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Paul Bigsby Paul Bigsby
Paul Adelburt Bigsby lived by the motto “I can build anything.” And he held himself to it: modifying the motorcycles he raced and built with parts of his own design, constructing one- and two-neck solid body guitars and steel guitars, and perfecting the vibrato arms that bear him name.
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Brian Wilson Brian Wilson
Everything about Brian Wilson — his stony, etched face, his weary blue eyes, his labored gait — seems to say: You wouldn't believe what's happened to me. The survivor of an abusive childhood as well as a devastating battle with drug abuse and mental illness, Brian mustered his mad, musical genius early on — almost as if his life depended on it. In many ways, it did...
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Bob Marley — Roger Mayer Roger Mayer
Jimmy Page, Jeff Beck, Jimi Hendrix, Stevie Wonder, Bob Marley — Roger Mayer has worked with them all on stage or in the studio, dating back to his associations with Page and Beck in the early '60s, and his electronic innovations have been key to some of their most legendary sounds. A very early pioneer of fuzz, octave and modulation effects, Mayer comes from a time when, if you wanted unique gear for a recording studio or a live performance, you simply had to roll up the sleeves and build it yourself.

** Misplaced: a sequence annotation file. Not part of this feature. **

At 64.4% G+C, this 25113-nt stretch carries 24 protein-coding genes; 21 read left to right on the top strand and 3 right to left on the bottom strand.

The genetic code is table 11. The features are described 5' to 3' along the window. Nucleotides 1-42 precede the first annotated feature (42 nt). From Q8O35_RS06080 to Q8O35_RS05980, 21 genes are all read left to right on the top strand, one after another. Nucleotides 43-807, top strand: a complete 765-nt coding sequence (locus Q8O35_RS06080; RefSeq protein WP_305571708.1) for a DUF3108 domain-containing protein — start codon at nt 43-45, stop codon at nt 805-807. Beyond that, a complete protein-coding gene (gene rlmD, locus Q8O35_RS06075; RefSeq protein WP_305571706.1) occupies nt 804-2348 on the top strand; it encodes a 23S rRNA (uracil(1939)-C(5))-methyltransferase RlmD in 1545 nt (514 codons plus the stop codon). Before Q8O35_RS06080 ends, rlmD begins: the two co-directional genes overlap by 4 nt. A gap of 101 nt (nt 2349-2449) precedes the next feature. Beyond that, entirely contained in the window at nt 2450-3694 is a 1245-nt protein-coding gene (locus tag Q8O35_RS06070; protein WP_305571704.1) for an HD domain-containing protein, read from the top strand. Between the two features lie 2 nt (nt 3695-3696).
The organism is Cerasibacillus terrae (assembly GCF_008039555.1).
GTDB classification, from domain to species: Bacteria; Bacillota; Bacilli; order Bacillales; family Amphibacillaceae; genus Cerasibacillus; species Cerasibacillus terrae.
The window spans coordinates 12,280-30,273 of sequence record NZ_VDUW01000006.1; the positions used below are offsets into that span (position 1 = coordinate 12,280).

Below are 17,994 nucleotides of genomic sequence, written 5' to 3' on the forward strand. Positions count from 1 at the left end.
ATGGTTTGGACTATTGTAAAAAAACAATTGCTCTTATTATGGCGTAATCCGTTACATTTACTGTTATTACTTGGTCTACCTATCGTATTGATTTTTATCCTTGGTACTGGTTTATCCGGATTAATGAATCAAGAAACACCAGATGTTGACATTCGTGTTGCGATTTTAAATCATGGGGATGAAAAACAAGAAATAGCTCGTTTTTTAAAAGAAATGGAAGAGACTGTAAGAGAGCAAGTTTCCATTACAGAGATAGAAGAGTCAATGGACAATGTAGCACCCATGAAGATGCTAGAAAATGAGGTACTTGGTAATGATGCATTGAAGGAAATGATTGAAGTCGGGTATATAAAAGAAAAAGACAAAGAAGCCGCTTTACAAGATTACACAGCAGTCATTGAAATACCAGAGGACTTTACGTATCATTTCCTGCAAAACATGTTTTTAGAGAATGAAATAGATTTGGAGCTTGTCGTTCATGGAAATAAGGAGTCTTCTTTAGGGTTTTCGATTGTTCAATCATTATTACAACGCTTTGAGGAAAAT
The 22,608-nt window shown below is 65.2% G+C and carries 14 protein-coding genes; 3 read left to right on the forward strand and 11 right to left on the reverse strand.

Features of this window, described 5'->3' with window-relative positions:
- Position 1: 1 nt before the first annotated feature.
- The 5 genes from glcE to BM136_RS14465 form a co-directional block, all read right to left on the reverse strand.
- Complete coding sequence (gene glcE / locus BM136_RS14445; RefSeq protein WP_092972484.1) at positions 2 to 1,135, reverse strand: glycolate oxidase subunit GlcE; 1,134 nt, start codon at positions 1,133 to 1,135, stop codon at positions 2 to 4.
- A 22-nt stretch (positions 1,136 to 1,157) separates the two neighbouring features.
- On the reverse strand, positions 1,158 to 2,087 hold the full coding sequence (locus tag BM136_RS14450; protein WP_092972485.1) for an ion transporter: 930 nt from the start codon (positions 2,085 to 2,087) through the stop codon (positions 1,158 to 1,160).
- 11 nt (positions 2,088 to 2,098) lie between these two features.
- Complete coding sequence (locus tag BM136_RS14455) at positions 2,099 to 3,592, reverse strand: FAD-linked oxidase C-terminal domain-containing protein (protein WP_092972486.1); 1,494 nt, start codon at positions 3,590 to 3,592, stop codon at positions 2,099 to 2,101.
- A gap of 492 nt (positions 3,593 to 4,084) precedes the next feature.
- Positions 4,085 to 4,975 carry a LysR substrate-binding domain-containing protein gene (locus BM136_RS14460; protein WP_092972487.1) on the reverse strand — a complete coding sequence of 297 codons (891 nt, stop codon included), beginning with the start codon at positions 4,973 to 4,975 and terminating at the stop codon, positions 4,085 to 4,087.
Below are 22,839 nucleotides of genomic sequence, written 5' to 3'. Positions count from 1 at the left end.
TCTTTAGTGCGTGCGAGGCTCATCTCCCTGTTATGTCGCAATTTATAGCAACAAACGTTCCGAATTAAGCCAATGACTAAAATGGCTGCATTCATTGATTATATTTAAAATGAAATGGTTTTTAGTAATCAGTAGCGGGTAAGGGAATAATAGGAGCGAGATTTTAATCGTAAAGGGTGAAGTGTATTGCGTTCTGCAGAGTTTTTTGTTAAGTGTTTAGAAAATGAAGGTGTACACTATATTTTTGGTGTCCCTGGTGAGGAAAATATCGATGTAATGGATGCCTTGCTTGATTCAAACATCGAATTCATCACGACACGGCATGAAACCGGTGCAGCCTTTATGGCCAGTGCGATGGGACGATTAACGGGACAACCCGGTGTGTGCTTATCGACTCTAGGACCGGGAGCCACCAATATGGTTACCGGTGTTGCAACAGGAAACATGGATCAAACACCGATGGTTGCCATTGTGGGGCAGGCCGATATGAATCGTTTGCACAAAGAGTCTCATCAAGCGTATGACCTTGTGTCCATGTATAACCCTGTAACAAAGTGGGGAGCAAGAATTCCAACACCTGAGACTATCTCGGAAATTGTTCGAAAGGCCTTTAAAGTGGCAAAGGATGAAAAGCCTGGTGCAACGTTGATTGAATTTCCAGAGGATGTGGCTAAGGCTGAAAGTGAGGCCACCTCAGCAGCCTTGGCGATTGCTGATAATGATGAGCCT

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Elliot Mazer Elliot Mazer
Throughout his career, producer Elliot Mazer has been on the forefront of technology. Not only did he help invent D-Zap (which protects musicians from shock hazards) and develop the AirCheck monitoring system, Mazer designed the world's first digital recording studio – completely revolutionizing the way music would be recorded for the rest of time.
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Les Paul Les Paul
Les Paul was part Rube Goldberg and part Thomas Edison — a blend of whacky inventor and genius whose impact on the world of music was so deep and profound that he is one of the few creators who has a permanent exhibit on his life and works at the Rock and Roll Hall of Fame. Of course, every time somebody plays a multi-tracked recording, picks up a solid body guitar or cranks up an echo or delay pedal that's also a tribute to Les, knowing or not.
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Orville Gibson Orville Gibson
Without Orville Gibson, none of this Gibson Guitar stuff would have ever happened. He's not only Gibson's namesake and reason for being, but it was Orville's pure creative spirit that has set the bar for the company's unrelenting innovation for well over a hundred years. The first revolutionary in a long line of revolutionaries (figures like Lloyd Loar, Ted McCarty, and Les Paul) in Gibson history, Orville remains the most enigmatic of the bunch; for that reason, he is also the most fascinating.
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Stay Tuned!

More revolutionaries to come!